March 7, 2000
volume 11, no. 47

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    Every day we present a short point that helps bring into focus the treasures of the Roman Catholic Church that comprise the great Deposit of Faith.

    It is no secret that over the past thirty years fewer and fewer know their Faith and it shows with the declining number of vocations, parish participation and attendance at Holy Mass. We have the new Catechism of the Catholic Church but for the common man, the one brought up on sound bites and instant gratification, it is more of a text book and that in itself prompts them to shy away from such a tome. So what's a loyal Catholic to do in evangelizing to fellow Catholics and understand their Faith? Our answer: go back to basics - to the great Deposit of Faith. We have the Baltimore Catechism which, for unknown and ridiculous reasons, was shelved after Vatican II. We have the Holy Bible but there are so many newer versions that the Douay-Rheims and Confraternity Latin Vulgate in English versions, the ones used for so long as the official Scriptural text authorized by the Church, seem lost in a maze of new interpretations that water down the Word. This is further complicated by the fact there are so few Douay-Rheims editions in circulation though it is available on the net at DOUAY-RHEIMS BIBLE. We have so many Vatican documents available at the Vatican web site and other excellent Catholic resource sites that detail Doctrine, Dogma and Canon Law. We have the traditions, and the means of grace but how do we consolidate all these sources into one where it is succinct and easy to understand? We have the perfect vehicle. It is called "My Catholic Faith", now out of print, that was compiled by Bishop Louis Laravoire Morrow and published by My Mission House. This work ties in Scriptural references, the Sacraments, Dogmas, Doctrines, Traditions, Church documents, Encyclical and Papal decrees to clearly illustrate the Faith in simple, solid and concise terms that all can understand and put into practice. We will quote from this work while adding in more recent events and persons when applicable since the book was written in the late forties during the pontificate of Pope Pius XII. We also quote from the Catholic Almanac published by Our Sunday Visitor for the Roman Curial offices and from Old Testament Confraternity Edition and New Testament Confraternity Edition of the Saint Joseph New Catholic Edition of the Holy Bible.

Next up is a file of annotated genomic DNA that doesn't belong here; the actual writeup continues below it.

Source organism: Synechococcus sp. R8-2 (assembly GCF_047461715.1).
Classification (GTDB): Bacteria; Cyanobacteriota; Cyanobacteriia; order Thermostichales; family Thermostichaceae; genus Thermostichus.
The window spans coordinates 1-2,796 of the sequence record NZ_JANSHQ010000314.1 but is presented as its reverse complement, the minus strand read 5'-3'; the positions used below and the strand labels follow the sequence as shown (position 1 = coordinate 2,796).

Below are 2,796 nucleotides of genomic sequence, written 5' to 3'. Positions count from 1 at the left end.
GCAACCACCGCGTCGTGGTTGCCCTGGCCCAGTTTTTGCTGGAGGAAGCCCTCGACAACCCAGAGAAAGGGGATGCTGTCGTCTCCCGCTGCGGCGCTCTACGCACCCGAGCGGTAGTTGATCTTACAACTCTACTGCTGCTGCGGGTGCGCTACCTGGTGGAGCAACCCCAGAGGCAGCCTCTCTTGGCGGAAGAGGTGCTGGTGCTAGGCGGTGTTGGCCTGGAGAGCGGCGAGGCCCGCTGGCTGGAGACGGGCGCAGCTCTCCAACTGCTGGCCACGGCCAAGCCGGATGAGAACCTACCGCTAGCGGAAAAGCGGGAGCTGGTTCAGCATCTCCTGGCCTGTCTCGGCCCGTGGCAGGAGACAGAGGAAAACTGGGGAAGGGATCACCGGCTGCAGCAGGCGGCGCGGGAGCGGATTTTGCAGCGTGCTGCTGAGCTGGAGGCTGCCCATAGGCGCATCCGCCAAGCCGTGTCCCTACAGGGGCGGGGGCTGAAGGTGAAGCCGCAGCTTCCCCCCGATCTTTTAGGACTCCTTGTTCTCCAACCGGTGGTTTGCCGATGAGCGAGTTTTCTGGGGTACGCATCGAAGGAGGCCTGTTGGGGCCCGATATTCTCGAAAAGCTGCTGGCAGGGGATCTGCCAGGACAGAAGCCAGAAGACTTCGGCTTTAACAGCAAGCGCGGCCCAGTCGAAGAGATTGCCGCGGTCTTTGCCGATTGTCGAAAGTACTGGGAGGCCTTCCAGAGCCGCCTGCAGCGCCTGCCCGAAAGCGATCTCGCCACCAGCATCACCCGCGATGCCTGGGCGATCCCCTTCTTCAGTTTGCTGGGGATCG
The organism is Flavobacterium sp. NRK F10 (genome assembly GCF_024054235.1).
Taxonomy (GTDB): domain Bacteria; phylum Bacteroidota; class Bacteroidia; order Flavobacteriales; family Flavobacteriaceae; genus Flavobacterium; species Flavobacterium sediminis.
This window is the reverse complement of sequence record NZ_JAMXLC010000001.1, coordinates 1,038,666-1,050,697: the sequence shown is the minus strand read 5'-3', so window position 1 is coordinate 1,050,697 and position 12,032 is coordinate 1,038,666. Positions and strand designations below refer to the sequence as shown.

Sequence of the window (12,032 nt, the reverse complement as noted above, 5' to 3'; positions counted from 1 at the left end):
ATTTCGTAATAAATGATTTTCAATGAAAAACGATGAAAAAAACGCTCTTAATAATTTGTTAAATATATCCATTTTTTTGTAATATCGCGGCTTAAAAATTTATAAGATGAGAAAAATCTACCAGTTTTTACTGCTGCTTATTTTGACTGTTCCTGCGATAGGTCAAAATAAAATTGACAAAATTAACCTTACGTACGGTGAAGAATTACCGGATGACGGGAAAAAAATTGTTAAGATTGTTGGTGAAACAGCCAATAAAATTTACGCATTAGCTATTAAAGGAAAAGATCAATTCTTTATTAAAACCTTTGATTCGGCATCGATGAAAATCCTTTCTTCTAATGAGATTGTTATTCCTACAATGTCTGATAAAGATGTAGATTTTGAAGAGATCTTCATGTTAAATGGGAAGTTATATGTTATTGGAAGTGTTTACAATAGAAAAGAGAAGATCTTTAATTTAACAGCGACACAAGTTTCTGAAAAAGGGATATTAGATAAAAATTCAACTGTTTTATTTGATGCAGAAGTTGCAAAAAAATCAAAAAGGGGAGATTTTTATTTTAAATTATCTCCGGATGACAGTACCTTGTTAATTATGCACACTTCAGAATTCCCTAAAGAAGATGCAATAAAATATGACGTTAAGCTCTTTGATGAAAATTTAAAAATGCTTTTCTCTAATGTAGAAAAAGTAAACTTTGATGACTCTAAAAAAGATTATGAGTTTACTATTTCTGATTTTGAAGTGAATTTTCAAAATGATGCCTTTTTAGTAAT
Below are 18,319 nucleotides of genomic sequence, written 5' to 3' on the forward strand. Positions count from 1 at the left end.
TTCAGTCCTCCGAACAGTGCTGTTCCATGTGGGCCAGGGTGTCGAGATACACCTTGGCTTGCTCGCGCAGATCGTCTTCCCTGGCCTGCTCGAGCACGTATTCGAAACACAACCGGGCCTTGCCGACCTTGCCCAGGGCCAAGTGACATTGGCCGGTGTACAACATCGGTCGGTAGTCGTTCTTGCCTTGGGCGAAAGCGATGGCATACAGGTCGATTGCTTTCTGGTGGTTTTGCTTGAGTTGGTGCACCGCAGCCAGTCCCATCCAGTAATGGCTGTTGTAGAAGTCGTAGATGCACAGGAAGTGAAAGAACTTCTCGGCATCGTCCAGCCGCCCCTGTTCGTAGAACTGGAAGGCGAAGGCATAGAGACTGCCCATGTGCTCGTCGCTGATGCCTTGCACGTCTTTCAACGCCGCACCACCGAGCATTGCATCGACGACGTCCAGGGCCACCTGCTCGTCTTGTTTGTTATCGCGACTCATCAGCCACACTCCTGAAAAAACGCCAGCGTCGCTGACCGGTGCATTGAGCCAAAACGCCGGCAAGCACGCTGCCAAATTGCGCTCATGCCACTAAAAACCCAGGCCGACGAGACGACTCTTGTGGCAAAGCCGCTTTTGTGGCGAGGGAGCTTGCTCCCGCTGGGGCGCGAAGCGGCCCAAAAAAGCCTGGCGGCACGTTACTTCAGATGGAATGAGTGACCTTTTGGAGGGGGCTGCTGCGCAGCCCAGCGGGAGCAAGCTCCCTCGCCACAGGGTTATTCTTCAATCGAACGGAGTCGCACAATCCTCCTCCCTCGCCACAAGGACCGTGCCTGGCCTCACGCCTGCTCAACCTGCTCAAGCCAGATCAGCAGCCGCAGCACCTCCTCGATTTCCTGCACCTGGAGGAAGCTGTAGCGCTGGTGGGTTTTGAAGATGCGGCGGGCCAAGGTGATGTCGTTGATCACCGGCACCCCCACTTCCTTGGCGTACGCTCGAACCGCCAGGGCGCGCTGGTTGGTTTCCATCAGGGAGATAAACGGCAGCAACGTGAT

Nothing in Holy Mother Church's teaching has changed and therefore we feel confident that these daily "points of enlightenment" will help more Catholics better understand their faith, especially those who were not blessed with early formation of the faith in the home and their parish school. Regardless of where any Catholic is in his or her journey toward salvation, he or she has to recognize that the Faith they were initiated into at the Sacrament of Baptism is the most precious gift they have been given in life. For points covered thus far, click on APPRECIATING THE PRECIOUS GIFT OF OUR FAITH

installment 125:
Original Sin part one

    God punished Adam and Eve for the sin they committed. "And the Lord God sent him out of the paradise of pleasure, to till the earth from which he was taken" (Genesis 3:23). All the calamities in the world today, war, disease, poverty, etc., are consequences of Adam's sin. We inherited all the weaknesses that were part of his punishment.